There is much confusion about the proper use of the alt attribute. The first confusion is reference to the alt attribute as the alt tag. This is more or less okay, but….. if you do a google search on alt attribute you will get results that are generated by more knowledgeable writers. So, while it is okay to use alt tag it would be better to at least know the proper term. If for no other reason when you see alt attribute used in an article you will know that they are talking about your good old friend alt tag. :)
Before we talk about the more philosophical aspects of the alt attribute let’s get right to the meat of the matter.
Proper-ish Use of Alt Attribute
- You must use an alt attribute on images.
- It may not be used for any element other than img,
input. For our purposes just concern yourself with the img element. And know you may not use alt on tables, href links, or anything else.
- Use the
alt attribute to provide text for visitors who can’t see the images in your document.
- For decorative/style images, use
alt="" instead of irrelevant text such as “red line”, “spacer”, etc.
- If the image contains text then use alt=”that text”. If the image is company logo such as Galaxy Website Design then use alt=”Galaxy Website Design”.
- Alt attribute is not for tool tips. It does not (or at least should not) work that way.
- Remember the alt attribute is a substitute for those who cannot see the image for one reason or another.
When & Why is Alt Attribute Displayed
The alt attribute is displayed when the image is not. The alt attribute is literally the alternative to the image.
Reasons for seeing alt text:
- Viewer is visually handicapped and is using a screen reader.
- Viewer has image download turned off by choice.
- Viewer is using slow connection.
First and foremost consider that the alt text is being used by screen readers. So be compassionate. The alt attribute is NOT the place to do keyword stuffing. Please have mercy on those using screen reader software.
Some people look at webpages with image download turned off by choice. Therefore they will see the alt text. They may have turned of image download for any one of many valid (and/or invalid) reasons. The choice was theirs. The alt text should make sense for these folks. You can turn off image download in your browser to see what this looks like. If you are a stuffer, hopefully you will be suitably shamed into better alt attribute behavior after looking at your pages in this fashion.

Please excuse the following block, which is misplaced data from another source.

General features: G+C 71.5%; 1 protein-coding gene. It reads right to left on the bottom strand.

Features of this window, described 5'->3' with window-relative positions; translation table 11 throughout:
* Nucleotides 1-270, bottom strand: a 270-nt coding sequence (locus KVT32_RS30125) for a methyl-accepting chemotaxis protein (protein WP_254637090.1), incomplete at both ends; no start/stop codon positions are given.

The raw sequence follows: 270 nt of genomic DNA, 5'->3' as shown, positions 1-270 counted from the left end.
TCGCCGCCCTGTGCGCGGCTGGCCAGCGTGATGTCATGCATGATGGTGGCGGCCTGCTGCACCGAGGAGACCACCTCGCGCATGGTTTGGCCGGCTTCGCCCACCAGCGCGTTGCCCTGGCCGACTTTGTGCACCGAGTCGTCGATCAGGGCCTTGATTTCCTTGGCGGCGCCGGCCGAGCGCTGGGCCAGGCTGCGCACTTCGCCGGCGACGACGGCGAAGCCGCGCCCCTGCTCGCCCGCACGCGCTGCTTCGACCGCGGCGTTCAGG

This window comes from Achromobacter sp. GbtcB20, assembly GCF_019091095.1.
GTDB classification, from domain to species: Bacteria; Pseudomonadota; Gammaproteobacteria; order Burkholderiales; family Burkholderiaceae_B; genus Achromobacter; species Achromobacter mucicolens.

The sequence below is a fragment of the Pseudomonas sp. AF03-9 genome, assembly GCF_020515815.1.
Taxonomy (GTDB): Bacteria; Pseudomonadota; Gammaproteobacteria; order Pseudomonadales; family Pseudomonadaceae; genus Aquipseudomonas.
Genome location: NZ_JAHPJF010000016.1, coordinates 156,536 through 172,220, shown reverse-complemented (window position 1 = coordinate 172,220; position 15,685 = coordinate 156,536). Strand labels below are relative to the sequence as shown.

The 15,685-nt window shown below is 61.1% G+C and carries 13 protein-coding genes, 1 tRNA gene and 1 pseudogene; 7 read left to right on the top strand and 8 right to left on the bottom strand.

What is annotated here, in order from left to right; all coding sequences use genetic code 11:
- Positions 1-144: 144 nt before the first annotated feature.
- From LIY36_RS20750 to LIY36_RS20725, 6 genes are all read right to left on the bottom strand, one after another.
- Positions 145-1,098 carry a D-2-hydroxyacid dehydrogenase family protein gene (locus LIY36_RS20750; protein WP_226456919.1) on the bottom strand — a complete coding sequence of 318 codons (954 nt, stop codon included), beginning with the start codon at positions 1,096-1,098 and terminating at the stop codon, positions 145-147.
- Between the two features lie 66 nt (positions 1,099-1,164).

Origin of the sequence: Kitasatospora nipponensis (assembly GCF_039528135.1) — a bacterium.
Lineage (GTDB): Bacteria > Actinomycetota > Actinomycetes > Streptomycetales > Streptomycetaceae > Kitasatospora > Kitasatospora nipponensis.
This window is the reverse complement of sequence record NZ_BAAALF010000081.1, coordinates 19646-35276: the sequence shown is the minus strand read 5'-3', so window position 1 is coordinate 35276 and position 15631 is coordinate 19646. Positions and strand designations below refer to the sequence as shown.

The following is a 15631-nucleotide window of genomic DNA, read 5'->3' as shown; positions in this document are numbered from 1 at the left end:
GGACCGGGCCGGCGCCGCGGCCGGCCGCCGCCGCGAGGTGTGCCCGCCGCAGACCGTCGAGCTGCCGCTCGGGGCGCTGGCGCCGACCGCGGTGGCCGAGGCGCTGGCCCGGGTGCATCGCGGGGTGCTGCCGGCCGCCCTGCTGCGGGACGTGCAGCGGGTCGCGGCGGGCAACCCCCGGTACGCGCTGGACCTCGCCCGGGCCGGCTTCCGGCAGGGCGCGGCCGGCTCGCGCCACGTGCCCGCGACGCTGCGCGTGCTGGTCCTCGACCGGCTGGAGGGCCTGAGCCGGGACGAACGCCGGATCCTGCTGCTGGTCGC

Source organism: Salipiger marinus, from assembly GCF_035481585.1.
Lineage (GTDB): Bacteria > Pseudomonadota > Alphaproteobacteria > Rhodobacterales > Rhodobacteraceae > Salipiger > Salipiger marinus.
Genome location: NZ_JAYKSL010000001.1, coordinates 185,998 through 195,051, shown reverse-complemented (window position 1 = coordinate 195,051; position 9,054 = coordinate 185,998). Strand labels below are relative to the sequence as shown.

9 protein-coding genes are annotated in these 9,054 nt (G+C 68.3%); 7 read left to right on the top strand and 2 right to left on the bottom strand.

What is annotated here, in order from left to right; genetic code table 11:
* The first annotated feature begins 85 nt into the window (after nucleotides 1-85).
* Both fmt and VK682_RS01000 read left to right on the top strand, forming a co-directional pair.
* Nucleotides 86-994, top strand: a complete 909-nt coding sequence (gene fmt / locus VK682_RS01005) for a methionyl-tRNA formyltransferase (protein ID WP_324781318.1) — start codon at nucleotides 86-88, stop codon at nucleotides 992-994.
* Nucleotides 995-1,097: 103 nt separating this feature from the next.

For those will slow internet connections, they will see the alt text temporarily while the image is being downloaded. When my broadband is acting more like narrowband dial-up, I will often see the alt text on the page while waiting for the image to download.
Alt Attribute Use Summary
- Alt-text is required for all images.
- If the image is active (link, button, area) the text alternative is the function of the image;
- If the image is not active but conveys information, the text alternative conveys the same information;
- If the image is redundant or conveys no information use alt=”” for the text alternative.
- If the image is text then the alt-text should (usually) be the same as the text in the image.
- Make it as short as possible, but as long as necessary
Some Reference Links
When deciding on where and how to host your blog consider the following.
If you have the choice between:
This will improve the ranking of yourdomain.com. Why put the work in to build the reputation of someotherguysdomain.com when that effort can go into building yourdomain.com? Continue reading
Admittedly a slightly inflammatory title for an article about SEO. The lesson that I hope you can take away from this blog is that it is a mistake to concentrate on SEO (Search Engine Optimization.) You will be much better served by concentrating on WSO (WebSite Optimization).
To concentrate on WSO (website optimization) requires first that you divide SEO into two distinct and separate areas of endeavor — 1) website development, and 2) website marketing.
All of the discussion around SEO have confused these two. The topics of website development and marketing of one’s website have been mushed together. This has served (either deliberately or accidentally) to confuse the issues of web development and marketing. This has made it possible for certain service companies to create a niche for themselves that allows them to provide a service that is inherently difficult to measure.
Let’s get back to basics. Let’s have those folks that know the products and services represented by the website spearhead the development — with expert technical help where and when necessary. And, let’s have those folks that know marketing spearhead the marketing of the website. If you happen to be running a one man (or one woman) operation, then get yourself two hats and get down to business wearing only one hat at time.
In my next blog, let’s start assigning SEO tasks to each of these hats.